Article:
The presence of thrips was recorded on 11 Ficus cultivars planted as rootstock or in pots in the outdoor nursery. Twenty Ficus plants were randomly selected and thrips were collected at weekly intervals by beating branches (3 strikes per branch; one branch per tree) over a white tray. In addition, twenty-five yellow sticky traps (SeaBright Laboratories, Emeryville, CA) (10.16 × 17.78 cm), set at 1 m above the ground, were placed throughout the nursery and replaced at weekly intervals over a 14-week period. The numbers and identities of thrips collected on each trap were recorded weekly.
The field adjacent to the Ficus nursery, as well as 10 fields containing bush beans, eggplant and squash within a 16 km radius of the nursery, were monitored weekly by visually inspecting 10 randomly selected plants within each field and recording the total count of T. palmi.
Ficus benjamina did not support reproduction of T. palmi (H = 172.9, df = 2, P = <0.0001) (Fig. 1). Eggplant (SEM = 4.43) supported significantly higher numbers of larvae than Dendrobium orchids (SEM = 1.87). Similarly, no live adult thrips were found on Ficus, whereas adult thrips were found alive on eggplant seedlings and orchid spikes (1-2 adults per sleeve/plant). Thrips palmi was not observed on the control eggplants, orchids or Ficus, although thrips could move through the mesh.
Numbers of T. palmi collected on sticky traps were low throughout the experiment, and only one adult was collected from the beating samples. Fifteen individuals of T. palmi were collected on cucumbers in a field approximately 16 km north of the nursery. Thrips palmi was not collected in weekly inspections of bush bean, eggplant, or squash fields.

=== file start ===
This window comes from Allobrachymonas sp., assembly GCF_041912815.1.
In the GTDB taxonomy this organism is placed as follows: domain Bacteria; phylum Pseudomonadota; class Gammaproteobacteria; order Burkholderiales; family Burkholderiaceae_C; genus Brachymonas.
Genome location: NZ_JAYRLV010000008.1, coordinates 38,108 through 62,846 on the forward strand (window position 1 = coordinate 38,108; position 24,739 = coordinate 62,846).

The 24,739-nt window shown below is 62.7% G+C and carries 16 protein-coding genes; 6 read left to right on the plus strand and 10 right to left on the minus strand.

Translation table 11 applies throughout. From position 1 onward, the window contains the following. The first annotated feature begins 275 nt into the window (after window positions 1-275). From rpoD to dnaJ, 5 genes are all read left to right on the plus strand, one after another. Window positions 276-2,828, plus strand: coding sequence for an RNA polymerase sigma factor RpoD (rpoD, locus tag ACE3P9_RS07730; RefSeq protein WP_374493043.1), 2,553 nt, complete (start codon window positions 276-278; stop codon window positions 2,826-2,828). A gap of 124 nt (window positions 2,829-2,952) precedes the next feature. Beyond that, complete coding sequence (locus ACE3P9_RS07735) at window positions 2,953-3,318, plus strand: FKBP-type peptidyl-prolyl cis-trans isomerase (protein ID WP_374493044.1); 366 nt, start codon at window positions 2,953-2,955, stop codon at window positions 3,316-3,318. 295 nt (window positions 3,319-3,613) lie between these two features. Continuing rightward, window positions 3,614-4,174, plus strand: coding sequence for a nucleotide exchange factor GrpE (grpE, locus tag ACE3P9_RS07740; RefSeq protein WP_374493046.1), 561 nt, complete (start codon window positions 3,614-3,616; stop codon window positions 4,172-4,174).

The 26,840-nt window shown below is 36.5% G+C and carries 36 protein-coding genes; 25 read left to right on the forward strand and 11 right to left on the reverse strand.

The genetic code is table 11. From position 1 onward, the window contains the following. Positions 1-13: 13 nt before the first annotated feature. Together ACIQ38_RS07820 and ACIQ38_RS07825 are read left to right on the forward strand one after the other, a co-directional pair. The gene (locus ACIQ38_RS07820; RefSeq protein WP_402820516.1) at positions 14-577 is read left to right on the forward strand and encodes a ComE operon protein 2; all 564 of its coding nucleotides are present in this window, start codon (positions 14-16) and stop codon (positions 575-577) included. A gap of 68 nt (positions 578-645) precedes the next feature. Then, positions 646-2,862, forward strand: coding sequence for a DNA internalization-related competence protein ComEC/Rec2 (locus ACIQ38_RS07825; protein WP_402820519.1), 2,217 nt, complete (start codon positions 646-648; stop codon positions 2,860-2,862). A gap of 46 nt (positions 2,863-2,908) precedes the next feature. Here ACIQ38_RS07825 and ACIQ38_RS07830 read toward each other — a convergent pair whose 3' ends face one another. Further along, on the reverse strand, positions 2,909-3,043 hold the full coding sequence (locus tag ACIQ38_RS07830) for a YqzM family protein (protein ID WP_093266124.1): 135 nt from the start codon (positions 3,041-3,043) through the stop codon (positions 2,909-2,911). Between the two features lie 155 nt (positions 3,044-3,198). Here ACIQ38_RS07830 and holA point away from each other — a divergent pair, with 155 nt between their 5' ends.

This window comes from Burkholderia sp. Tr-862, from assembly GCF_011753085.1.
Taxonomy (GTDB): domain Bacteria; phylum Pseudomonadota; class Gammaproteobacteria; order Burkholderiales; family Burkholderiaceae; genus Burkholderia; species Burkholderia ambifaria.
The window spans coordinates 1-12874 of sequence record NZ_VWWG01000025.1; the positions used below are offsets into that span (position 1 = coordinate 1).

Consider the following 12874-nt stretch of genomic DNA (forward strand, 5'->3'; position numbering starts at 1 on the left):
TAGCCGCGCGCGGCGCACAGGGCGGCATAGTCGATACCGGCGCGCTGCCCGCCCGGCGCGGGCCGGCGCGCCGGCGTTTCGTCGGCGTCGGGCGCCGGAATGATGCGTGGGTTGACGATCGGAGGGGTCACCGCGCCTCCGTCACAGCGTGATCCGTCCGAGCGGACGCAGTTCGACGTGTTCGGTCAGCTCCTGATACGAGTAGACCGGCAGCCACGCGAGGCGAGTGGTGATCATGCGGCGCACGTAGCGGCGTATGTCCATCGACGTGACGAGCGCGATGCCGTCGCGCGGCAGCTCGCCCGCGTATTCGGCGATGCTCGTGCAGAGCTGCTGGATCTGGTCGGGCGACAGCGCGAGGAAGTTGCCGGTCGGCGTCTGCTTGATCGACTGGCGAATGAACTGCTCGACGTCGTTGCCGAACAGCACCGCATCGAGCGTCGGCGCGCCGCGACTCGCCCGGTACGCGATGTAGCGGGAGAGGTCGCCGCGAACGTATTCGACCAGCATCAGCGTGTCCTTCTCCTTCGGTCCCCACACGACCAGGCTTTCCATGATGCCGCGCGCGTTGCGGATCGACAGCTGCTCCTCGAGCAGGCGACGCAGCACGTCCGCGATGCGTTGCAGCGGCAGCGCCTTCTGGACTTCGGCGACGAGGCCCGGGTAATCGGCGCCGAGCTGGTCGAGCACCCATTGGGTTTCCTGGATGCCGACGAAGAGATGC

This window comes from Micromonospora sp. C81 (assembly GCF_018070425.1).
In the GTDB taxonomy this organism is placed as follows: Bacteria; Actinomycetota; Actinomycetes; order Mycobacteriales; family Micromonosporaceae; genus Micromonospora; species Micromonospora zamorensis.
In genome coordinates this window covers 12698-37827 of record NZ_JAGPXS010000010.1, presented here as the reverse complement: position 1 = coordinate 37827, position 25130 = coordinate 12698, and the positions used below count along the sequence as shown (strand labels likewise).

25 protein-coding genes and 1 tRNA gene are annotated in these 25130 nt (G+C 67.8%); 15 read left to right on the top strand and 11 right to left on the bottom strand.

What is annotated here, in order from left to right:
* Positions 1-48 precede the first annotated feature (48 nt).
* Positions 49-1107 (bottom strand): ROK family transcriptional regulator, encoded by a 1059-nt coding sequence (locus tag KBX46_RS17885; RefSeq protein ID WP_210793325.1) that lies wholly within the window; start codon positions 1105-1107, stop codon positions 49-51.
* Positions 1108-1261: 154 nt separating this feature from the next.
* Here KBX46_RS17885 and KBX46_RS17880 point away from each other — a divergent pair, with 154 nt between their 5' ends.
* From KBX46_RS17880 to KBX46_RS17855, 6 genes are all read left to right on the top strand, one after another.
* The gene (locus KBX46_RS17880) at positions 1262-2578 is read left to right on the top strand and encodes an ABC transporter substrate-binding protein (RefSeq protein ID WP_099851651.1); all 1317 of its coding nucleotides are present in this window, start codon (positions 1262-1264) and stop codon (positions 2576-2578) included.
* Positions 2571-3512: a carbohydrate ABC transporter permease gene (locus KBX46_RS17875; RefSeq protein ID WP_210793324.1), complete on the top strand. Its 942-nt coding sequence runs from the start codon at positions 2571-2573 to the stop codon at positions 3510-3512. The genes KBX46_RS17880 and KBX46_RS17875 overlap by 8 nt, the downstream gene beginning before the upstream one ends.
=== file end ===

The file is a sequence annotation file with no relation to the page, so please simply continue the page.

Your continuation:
Individuals of T. palmi on sticky traps in the nursery may have been dispersing adults from nearby vegetable fields. Thrips palmi is usually abundant on eggplant, bush beans, peppers, and potatoes from September to April (Frantz et al. 1995; Seal 1997). The low number of T. palmi collected throughout the experimental period may reflect low populations that only began to build up in vegetable fields late in the season. In fact, potato fields 12 km southeast of the nursery became heavily infested with T. palmi in late March 1998.
We gratefully acknowledge Miami Agra-Starts for the use of their facilities, and we thank the reviewers from Florida Entomologist for comments that helped improve this manuscript. Funding was provided by the Ficus Growers Association of Florida and the Netherlands and by the American Floral Endowment.
Ficus was shown to be an unsuitable host for T. palmi because thrips confined to Ficus benjamina in a greenhouse produced no eggs, and no larvae, and only one adult of T. palmi was found on Ficusplants in the nursery, despite the presence of thrips on sticky cards. In contrast, eggs and larvae of T. palmi were detected on eggplant and orchid control plants in the greenhouse. Thus, T. palmi is likely a casual visitor when found on Ficus.